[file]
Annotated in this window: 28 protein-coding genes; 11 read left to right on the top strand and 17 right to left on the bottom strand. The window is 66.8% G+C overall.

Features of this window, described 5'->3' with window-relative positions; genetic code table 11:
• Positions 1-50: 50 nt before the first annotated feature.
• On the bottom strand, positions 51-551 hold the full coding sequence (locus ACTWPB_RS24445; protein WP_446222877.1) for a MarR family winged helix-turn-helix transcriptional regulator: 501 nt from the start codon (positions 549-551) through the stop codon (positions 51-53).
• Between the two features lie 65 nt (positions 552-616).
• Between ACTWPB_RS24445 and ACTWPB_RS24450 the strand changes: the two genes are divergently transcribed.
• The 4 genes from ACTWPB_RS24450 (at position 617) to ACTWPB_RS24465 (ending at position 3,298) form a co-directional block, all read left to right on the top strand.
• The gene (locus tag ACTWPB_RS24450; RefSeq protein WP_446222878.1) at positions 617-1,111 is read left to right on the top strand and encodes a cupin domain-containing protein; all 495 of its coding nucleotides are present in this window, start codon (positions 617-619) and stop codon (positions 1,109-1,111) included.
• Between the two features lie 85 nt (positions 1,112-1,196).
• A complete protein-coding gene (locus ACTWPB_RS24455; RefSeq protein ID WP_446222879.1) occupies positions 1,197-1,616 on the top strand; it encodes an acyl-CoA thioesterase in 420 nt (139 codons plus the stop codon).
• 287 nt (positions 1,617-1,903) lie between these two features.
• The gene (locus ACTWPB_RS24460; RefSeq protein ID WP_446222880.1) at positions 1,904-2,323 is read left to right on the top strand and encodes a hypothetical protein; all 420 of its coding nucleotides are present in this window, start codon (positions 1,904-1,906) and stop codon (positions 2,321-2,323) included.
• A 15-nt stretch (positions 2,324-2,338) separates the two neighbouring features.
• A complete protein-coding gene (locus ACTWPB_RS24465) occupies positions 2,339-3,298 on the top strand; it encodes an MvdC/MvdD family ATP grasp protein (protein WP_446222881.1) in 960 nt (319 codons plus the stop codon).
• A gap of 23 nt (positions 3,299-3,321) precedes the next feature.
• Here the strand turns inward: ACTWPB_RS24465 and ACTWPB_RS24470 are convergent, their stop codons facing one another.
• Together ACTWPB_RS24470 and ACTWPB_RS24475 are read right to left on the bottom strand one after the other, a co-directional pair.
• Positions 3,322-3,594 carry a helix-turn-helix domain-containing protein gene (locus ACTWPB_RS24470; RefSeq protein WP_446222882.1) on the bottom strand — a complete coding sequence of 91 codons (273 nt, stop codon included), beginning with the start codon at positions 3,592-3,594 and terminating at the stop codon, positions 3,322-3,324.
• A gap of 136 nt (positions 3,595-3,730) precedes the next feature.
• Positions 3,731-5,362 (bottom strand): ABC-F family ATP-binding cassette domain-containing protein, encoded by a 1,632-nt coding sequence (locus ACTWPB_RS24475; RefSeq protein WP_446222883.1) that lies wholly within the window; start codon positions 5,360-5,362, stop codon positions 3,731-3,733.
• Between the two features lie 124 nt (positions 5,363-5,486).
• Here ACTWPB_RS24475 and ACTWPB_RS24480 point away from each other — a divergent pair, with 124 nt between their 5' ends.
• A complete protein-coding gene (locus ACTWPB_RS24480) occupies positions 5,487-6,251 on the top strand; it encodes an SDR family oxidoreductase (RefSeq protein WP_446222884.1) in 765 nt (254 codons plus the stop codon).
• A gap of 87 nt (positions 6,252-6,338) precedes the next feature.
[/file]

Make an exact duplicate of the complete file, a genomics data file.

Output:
Annotated in this window: 28 protein-coding genes; 11 read left to right on the top strand and 17 right to left on the bottom strand. The window is 66.8% G+C overall.

Features of this window, described 5'->3' with window-relative positions; genetic code table 11:
• Positions 1-50: 50 nt before the first annotated feature.
• On the bottom strand, positions 51-551 hold the full coding sequence (locus ACTWPB_RS24445; protein WP_446222877.1) for a MarR family winged helix-turn-helix transcriptional regulator: 501 nt from the start codon (positions 549-551) through the stop codon (positions 51-53).
• Between the two features lie 65 nt (positions 552-616).
• Between ACTWPB_RS24445 and ACTWPB_RS24450 the strand changes: the two genes are divergently transcribed.
• The 4 genes from ACTWPB_RS24450 (at position 617) to ACTWPB_RS24465 (ending at position 3,298) form a co-directional block, all read left to right on the top strand.
• The gene (locus tag ACTWPB_RS24450; RefSeq protein WP_446222878.1) at positions 617-1,111 is read left to right on the top strand and encodes a cupin domain-containing protein; all 495 of its coding nucleotides are present in this window, start codon (positions 617-619) and stop codon (positions 1,109-1,111) included.
• Between the two features lie 85 nt (positions 1,112-1,196).
• A complete protein-coding gene (locus ACTWPB_RS24455; RefSeq protein ID WP_446222879.1) occupies positions 1,197-1,616 on the top strand; it encodes an acyl-CoA thioesterase in 420 nt (139 codons plus the stop codon).
• 287 nt (positions 1,617-1,903) lie between these two features.
• The gene (locus ACTWPB_RS24460; RefSeq protein ID WP_446222880.1) at positions 1,904-2,323 is read left to right on the top strand and encodes a hypothetical protein; all 420 of its coding nucleotides are present in this window, start codon (positions 1,904-1,906) and stop codon (positions 2,321-2,323) included.
• A 15-nt stretch (positions 2,324-2,338) separates the two neighbouring features.
• A complete protein-coding gene (locus ACTWPB_RS24465) occupies positions 2,339-3,298 on the top strand; it encodes an MvdC/MvdD family ATP grasp protein (protein WP_446222881.1) in 960 nt (319 codons plus the stop codon).
• A gap of 23 nt (positions 3,299-3,321) precedes the next feature.
• Here the strand turns inward: ACTWPB_RS24465 and ACTWPB_RS24470 are convergent, their stop codons facing one another.
• Together ACTWPB_RS24470 and ACTWPB_RS24475 are read right to left on the bottom strand one after the other, a co-directional pair.
• Positions 3,322-3,594 carry a helix-turn-helix domain-containing protein gene (locus ACTWPB_RS24470; RefSeq protein WP_446222882.1) on the bottom strand — a complete coding sequence of 91 codons (273 nt, stop codon included), beginning with the start codon at positions 3,592-3,594 and terminating at the stop codon, positions 3,322-3,324.
• A gap of 136 nt (positions 3,595-3,730) precedes the next feature.
• Positions 3,731-5,362 (bottom strand): ABC-F family ATP-binding cassette domain-containing protein, encoded by a 1,632-nt coding sequence (locus ACTWPB_RS24475; RefSeq protein WP_446222883.1) that lies wholly within the window; start codon positions 5,360-5,362, stop codon positions 3,731-3,733.
• Between the two features lie 124 nt (positions 5,363-5,486).
• Here ACTWPB_RS24475 and ACTWPB_RS24480 point away from each other — a divergent pair, with 124 nt between their 5' ends.
• A complete protein-coding gene (locus ACTWPB_RS24480) occupies positions 5,487-6,251 on the top strand; it encodes an SDR family oxidoreductase (RefSeq protein WP_446222884.1) in 765 nt (254 codons plus the stop codon).
• A gap of 87 nt (positions 6,252-6,338) precedes the next feature.